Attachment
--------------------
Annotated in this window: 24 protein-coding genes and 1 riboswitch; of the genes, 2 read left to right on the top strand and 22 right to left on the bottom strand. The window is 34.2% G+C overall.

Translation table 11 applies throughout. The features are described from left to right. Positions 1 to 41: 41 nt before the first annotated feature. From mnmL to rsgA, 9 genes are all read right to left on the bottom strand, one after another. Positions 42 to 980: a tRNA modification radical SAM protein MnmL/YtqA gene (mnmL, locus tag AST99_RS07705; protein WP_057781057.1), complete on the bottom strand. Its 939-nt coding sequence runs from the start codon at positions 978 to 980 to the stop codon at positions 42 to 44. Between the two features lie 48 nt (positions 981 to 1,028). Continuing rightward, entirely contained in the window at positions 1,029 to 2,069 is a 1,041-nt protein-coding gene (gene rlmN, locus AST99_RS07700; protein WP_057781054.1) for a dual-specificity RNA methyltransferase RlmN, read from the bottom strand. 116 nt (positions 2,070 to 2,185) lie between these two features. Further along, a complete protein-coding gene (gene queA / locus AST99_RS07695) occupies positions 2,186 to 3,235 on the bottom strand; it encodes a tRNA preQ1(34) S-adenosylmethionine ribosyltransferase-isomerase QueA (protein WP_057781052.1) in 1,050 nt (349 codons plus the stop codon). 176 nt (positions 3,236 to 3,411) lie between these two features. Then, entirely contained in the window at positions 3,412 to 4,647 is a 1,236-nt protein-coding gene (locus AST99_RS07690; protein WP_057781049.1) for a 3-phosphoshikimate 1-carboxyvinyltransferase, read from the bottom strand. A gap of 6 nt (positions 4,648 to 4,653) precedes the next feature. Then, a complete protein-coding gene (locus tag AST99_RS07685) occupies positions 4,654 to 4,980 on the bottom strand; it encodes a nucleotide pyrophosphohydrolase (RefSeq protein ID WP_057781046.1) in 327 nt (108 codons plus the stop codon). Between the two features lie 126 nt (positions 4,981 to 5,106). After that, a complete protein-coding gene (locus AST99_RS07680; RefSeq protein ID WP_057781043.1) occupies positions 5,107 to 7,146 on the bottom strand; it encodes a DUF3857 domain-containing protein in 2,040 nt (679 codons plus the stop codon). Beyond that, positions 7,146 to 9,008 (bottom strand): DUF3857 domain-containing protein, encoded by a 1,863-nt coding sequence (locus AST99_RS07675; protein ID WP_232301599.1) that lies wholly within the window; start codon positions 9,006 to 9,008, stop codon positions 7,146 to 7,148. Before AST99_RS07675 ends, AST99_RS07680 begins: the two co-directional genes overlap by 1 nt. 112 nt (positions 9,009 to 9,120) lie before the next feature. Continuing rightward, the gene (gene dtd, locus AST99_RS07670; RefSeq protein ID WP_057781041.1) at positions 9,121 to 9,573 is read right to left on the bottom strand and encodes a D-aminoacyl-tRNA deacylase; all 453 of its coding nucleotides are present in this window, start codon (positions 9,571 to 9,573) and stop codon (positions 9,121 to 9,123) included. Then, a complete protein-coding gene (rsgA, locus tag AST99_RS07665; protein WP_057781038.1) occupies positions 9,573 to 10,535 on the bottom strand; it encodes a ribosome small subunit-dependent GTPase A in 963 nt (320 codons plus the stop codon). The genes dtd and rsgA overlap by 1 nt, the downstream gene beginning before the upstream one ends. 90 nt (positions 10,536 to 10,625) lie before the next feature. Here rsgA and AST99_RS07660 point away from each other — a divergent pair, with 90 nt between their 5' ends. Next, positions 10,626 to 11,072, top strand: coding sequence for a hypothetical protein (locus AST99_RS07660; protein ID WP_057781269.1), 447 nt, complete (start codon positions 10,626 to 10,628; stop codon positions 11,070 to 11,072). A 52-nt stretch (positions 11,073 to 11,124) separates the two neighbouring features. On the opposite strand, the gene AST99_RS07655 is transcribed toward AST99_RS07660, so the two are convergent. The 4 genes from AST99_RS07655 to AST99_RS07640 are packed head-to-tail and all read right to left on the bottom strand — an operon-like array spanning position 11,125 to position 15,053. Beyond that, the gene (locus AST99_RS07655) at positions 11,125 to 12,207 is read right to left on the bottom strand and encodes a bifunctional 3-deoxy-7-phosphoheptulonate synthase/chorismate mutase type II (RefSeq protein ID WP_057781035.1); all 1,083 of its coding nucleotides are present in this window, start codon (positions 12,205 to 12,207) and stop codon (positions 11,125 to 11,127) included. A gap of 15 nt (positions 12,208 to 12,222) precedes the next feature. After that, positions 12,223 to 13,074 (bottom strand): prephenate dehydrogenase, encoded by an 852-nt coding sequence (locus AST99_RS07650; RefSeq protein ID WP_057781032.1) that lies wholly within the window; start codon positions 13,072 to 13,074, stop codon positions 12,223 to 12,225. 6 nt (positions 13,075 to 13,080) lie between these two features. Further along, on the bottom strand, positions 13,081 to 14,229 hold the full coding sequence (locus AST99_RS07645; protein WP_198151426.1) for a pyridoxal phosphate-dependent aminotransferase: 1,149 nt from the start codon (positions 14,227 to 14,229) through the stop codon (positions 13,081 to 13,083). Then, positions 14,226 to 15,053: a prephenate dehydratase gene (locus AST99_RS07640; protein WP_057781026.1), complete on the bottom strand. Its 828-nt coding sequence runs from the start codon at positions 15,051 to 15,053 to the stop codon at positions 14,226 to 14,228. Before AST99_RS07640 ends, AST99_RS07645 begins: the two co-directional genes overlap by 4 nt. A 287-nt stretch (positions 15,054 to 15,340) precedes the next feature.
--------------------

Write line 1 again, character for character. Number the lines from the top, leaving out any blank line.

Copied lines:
Annotated in this window: 24 protein-coding genes and 1 riboswitch; of the genes, 2 read left to right on the top strand and 22 right to left on the bottom strand. The window is 34.2% G+C overall.